By performing a BLAST search against the NCBI nr-database with the most frequently, i.e., 39 times occurring peptide (SYELPDGQVIKIGSER) the origin of this sequence could be confirmed as a segment from Nosema locustae actin protein. However, it is highly probable that this assignment is incorrect because a similar peptide (SYELPDGQVITIGNER) could originate from human actin, a ubiquitous protein forming cytoskeleton in every human cell. First of all, nominal masses of these two peptides are the same and could not be resolved by a low resolution mass spectrometer used in this work [monoisotopic mass of T + N from human actin (215.091 u) is practically the same as mass of K + S from Nosema actin (215.127 u)]. Second, the suggested Nosema variant contains an internal trypsin specific cleavage site that somehow survived the overnight exposure to this enzyme without releasing the SYELPDGQVIK peptide. Third, we know that these bee samples were handled by humans! Of course, the inclusion of a human database during searches or the inspection of a mass spectrum for the presence of diagnostic fragment ions (b11 , b14 ,y3, and y6) could resolve this issue. However, this information is missing.

The purported peptide HKGVMVGMGQK could also originate from Nosema actin filaments and was “identified” as such during 22 tests. Nevertheless, I am doubtful that this identification is correct: (1) A honey bee protein (Apis mellifera, XP_003251465.1) variant of this peptide (HQGVMVGMGQK) has the same nominal mass as the one from Nosema, due to the substitution of the internal Lysine residue (K, 128.095 u) by Glutamine (Q, 128.059 u). (2) Monoisotopic mass difference between these two amino acids (0.036 u) is not distinguishable by a low resolution instrument. (3) The survival of a peptide with a missed cleavage site is not very probable. And finally, HQGVMVGMGQK should be expected in the analyzed sample because it originates from the organism they analyzed, while there is lack of a tryptic peptide (GVMVGMGQK) that would be the expected from Nosema.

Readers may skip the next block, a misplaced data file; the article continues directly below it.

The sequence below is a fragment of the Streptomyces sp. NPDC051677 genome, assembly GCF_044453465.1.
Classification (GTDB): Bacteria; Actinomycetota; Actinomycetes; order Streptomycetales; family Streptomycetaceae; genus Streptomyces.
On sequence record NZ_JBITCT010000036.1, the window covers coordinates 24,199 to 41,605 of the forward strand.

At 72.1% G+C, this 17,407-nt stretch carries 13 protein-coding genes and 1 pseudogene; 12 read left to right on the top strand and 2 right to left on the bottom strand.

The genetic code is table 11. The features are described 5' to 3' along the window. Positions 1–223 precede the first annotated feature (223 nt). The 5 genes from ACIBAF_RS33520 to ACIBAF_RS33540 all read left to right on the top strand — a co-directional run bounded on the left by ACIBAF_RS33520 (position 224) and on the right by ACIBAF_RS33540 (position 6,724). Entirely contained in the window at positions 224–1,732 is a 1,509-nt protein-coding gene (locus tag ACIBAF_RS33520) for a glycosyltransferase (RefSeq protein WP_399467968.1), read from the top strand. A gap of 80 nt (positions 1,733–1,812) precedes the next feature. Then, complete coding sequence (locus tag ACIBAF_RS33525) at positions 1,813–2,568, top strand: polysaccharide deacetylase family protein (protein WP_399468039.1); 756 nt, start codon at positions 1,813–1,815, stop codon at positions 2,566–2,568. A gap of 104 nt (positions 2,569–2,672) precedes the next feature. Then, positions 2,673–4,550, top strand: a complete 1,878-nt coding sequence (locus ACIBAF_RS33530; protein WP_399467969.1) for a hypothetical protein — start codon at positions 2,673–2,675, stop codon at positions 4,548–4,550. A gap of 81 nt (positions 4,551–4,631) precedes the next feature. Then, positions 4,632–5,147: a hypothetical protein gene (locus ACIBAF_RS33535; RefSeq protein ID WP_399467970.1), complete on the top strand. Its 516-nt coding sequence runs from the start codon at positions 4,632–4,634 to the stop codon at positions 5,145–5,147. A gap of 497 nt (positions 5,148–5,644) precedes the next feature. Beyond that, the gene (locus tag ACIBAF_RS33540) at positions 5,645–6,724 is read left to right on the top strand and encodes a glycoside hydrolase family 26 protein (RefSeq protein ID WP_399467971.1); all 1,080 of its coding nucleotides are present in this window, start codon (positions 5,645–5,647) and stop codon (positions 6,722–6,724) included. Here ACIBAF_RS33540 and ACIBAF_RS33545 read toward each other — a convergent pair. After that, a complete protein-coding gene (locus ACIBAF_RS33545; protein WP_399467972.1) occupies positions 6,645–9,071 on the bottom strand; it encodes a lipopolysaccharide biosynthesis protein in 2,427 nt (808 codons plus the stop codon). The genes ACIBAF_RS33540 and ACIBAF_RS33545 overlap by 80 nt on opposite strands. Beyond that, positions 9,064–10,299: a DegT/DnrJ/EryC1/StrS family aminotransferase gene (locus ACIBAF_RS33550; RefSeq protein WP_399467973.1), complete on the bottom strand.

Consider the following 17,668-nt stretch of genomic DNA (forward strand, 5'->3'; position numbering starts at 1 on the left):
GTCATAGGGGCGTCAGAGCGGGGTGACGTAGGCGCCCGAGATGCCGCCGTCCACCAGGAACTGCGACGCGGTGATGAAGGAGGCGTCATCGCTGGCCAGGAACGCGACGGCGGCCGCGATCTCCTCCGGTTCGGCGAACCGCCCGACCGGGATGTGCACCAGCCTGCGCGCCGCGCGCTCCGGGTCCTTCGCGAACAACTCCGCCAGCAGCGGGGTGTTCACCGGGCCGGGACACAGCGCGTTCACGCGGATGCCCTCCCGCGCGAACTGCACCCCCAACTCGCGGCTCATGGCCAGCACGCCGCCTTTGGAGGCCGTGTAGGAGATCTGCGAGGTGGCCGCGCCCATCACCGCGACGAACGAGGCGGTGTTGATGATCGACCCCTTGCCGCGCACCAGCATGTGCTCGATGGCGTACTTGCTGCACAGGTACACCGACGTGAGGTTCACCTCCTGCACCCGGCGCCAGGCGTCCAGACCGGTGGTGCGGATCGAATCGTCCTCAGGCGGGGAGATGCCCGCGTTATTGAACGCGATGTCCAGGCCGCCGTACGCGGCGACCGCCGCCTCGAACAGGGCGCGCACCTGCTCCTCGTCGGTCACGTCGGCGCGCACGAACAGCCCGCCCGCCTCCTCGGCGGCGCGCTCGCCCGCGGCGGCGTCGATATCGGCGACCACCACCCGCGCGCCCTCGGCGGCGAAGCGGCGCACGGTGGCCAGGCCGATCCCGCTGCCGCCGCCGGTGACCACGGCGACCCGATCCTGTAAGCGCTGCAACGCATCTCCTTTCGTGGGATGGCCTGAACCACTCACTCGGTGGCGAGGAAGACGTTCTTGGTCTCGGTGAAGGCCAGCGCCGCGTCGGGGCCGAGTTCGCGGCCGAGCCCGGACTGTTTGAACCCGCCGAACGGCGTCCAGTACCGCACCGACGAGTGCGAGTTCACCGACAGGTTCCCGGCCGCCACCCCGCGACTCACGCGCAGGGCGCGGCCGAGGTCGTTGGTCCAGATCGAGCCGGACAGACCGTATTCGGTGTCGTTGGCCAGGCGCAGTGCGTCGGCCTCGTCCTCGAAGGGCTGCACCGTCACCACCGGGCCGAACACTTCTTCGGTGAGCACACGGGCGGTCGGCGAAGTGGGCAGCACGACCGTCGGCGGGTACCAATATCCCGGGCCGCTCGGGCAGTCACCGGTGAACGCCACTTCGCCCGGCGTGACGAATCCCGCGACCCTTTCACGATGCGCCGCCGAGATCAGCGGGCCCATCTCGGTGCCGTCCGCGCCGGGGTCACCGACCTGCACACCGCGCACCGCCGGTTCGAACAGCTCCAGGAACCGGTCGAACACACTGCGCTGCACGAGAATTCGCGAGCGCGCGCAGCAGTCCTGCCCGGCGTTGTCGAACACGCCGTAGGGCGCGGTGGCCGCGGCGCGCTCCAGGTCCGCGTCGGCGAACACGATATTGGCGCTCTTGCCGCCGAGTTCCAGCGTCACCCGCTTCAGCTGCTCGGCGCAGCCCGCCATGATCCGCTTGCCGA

The following “Nosema” peptides {sequence (frequency)}: VXDIIK (27); LAVNMVPFPR (11); IWHHTFYNELR (11); FPGQLNADLR (5); RIDIAGR (3) match also barley (Hordeum vulgarum) and many other species, while IKKELSTR (3) may originate from common fishes (e.g. Danio). In addition, VXDIIK has no diagnoistic value (can originate from countless number of species - from bacteria to humans), while the assignments for RIDIAGR and IKKELSTR are very questionable (note missed internal cleavages). Finally, IIAQVVSSITASLR (7) – is also of low diagnostic value because it can originate from many other species, e.g., from genera Oikopleura, Encephalitozoon, Edhazardia, Fasciola, Glugea, Trachipleistophora, and Endoreticulatus, in addition to Nosema.

In conclusion, flaws in experimental design and data analysis indicate that the Authors provided insufficient evidence for identification of IIV-6 (see L. Foster, Mol Cell Proteomics 2011 March; 10(3): M110.006387 ) and Nosema species in analyzed honey bee samples.

Paul Sommer, PhD
Brooklyn, NY

No competing interests declared.